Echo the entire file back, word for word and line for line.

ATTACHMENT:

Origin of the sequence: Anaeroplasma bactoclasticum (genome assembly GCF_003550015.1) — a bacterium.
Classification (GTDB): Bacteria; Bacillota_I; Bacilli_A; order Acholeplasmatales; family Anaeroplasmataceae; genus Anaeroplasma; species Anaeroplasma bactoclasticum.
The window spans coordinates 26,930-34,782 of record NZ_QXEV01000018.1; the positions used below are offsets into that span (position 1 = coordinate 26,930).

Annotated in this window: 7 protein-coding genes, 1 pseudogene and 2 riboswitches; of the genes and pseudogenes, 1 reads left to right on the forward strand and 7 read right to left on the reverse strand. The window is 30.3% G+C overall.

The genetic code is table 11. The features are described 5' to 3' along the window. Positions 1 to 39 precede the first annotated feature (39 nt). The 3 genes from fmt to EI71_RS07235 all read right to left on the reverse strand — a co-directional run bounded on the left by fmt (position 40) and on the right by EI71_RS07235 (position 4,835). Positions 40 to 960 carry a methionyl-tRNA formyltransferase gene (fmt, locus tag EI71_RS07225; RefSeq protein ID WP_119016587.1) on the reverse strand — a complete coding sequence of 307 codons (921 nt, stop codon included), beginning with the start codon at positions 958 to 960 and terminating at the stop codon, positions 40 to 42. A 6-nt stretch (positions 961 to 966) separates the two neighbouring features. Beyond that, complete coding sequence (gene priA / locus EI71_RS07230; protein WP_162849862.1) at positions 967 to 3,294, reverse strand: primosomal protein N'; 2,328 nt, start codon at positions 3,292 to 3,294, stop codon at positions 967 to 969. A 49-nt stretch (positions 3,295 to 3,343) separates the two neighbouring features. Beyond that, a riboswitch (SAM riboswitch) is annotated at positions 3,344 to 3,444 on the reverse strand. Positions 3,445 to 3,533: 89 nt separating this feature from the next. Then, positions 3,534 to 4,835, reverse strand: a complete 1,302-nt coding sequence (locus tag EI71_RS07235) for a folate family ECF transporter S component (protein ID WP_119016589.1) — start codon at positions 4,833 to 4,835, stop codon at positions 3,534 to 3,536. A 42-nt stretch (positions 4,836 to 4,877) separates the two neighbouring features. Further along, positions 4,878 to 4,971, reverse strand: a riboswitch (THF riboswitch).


Origin of the sequence: Anaeroplasma bactoclasticum (genome assembly GCF_003550015.1) — a bacterium.
Classification (GTDB): Bacteria; Bacillota_I; Bacilli_A; order Acholeplasmatales; family Anaeroplasmataceae; genus Anaeroplasma; species Anaeroplasma bactoclasticum.
The window spans coordinates 26,930-34,782 of record NZ_QXEV01000018.1; the positions used below are offsets into that span (position 1 = coordinate 26,930).

Annotated in this window: 7 protein-coding genes, 1 pseudogene and 2 riboswitches; of the genes and pseudogenes, 1 reads left to right on the forward strand and 7 read right to left on the reverse strand. The window is 30.3% G+C overall.

The genetic code is table 11. The features are described 5' to 3' along the window. Positions 1 to 39 precede the first annotated feature (39 nt). The 3 genes from fmt to EI71_RS07235 all read right to left on the reverse strand — a co-directional run bounded on the left by fmt (position 40) and on the right by EI71_RS07235 (position 4,835). Positions 40 to 960 carry a methionyl-tRNA formyltransferase gene (fmt, locus tag EI71_RS07225; RefSeq protein ID WP_119016587.1) on the reverse strand — a complete coding sequence of 307 codons (921 nt, stop codon included), beginning with the start codon at positions 958 to 960 and terminating at the stop codon, positions 40 to 42. A 6-nt stretch (positions 961 to 966) separates the two neighbouring features. Beyond that, complete coding sequence (gene priA / locus EI71_RS07230; protein WP_162849862.1) at positions 967 to 3,294, reverse strand: primosomal protein N'; 2,328 nt, start codon at positions 3,292 to 3,294, stop codon at positions 967 to 969. A 49-nt stretch (positions 3,295 to 3,343) separates the two neighbouring features. Beyond that, a riboswitch (SAM riboswitch) is annotated at positions 3,344 to 3,444 on the reverse strand. Positions 3,445 to 3,533: 89 nt separating this feature from the next. Then, positions 3,534 to 4,835, reverse strand: a complete 1,302-nt coding sequence (locus tag EI71_RS07235) for a folate family ECF transporter S component (protein ID WP_119016589.1) — start codon at positions 4,833 to 4,835, stop codon at positions 3,534 to 3,536. A 42-nt stretch (positions 4,836 to 4,877) separates the two neighbouring features. Further along, positions 4,878 to 4,971, reverse strand: a riboswitch (THF riboswitch).